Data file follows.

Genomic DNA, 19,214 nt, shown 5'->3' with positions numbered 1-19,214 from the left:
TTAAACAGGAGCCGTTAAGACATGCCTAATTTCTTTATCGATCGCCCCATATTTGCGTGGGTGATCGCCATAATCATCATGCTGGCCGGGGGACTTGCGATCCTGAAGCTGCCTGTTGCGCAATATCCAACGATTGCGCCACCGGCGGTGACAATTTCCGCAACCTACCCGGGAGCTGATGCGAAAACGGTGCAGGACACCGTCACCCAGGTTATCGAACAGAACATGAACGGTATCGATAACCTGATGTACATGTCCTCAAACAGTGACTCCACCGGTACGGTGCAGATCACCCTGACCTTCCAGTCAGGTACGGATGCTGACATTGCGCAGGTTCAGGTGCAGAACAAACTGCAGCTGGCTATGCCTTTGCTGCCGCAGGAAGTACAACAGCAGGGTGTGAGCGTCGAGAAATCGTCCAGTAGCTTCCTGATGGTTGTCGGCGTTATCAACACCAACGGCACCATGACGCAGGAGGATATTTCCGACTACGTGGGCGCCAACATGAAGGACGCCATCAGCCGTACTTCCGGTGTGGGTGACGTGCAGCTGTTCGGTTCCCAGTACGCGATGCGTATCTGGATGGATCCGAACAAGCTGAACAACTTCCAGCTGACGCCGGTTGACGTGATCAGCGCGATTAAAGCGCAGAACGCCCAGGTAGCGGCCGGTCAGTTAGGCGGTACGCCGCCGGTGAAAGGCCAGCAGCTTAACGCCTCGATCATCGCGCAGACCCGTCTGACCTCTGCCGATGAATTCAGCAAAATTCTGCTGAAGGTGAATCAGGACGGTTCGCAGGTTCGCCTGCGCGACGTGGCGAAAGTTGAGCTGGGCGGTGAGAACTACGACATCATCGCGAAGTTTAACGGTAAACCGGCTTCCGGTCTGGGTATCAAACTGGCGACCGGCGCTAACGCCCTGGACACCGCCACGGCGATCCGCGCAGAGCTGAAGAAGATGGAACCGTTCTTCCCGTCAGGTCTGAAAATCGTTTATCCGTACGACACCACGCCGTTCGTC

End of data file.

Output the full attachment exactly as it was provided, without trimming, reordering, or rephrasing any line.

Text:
Genomic DNA, 19,214 nt, shown 5'->3' with positions numbered 1-19,214 from the left:
TTAAACAGGAGCCGTTAAGACATGCCTAATTTCTTTATCGATCGCCCCATATTTGCGTGGGTGATCGCCATAATCATCATGCTGGCCGGGGGACTTGCGATCCTGAAGCTGCCTGTTGCGCAATATCCAACGATTGCGCCACCGGCGGTGACAATTTCCGCAACCTACCCGGGAGCTGATGCGAAAACGGTGCAGGACACCGTCACCCAGGTTATCGAACAGAACATGAACGGTATCGATAACCTGATGTACATGTCCTCAAACAGTGACTCCACCGGTACGGTGCAGATCACCCTGACCTTCCAGTCAGGTACGGATGCTGACATTGCGCAGGTTCAGGTGCAGAACAAACTGCAGCTGGCTATGCCTTTGCTGCCGCAGGAAGTACAACAGCAGGGTGTGAGCGTCGAGAAATCGTCCAGTAGCTTCCTGATGGTTGTCGGCGTTATCAACACCAACGGCACCATGACGCAGGAGGATATTTCCGACTACGTGGGCGCCAACATGAAGGACGCCATCAGCCGTACTTCCGGTGTGGGTGACGTGCAGCTGTTCGGTTCCCAGTACGCGATGCGTATCTGGATGGATCCGAACAAGCTGAACAACTTCCAGCTGACGCCGGTTGACGTGATCAGCGCGATTAAAGCGCAGAACGCCCAGGTAGCGGCCGGTCAGTTAGGCGGTACGCCGCCGGTGAAAGGCCAGCAGCTTAACGCCTCGATCATCGCGCAGACCCGTCTGACCTCTGCCGATGAATTCAGCAAAATTCTGCTGAAGGTGAATCAGGACGGTTCGCAGGTTCGCCTGCGCGACGTGGCGAAAGTTGAGCTGGGCGGTGAGAACTACGACATCATCGCGAAGTTTAACGGTAAACCGGCTTCCGGTCTGGGTATCAAACTGGCGACCGGCGCTAACGCCCTGGACACCGCCACGGCGATCCGCGCAGAGCTGAAGAAGATGGAACCGTTCTTCCCGTCAGGTCTGAAAATCGTTTATCCGTACGACACCACGCCGTTCGTC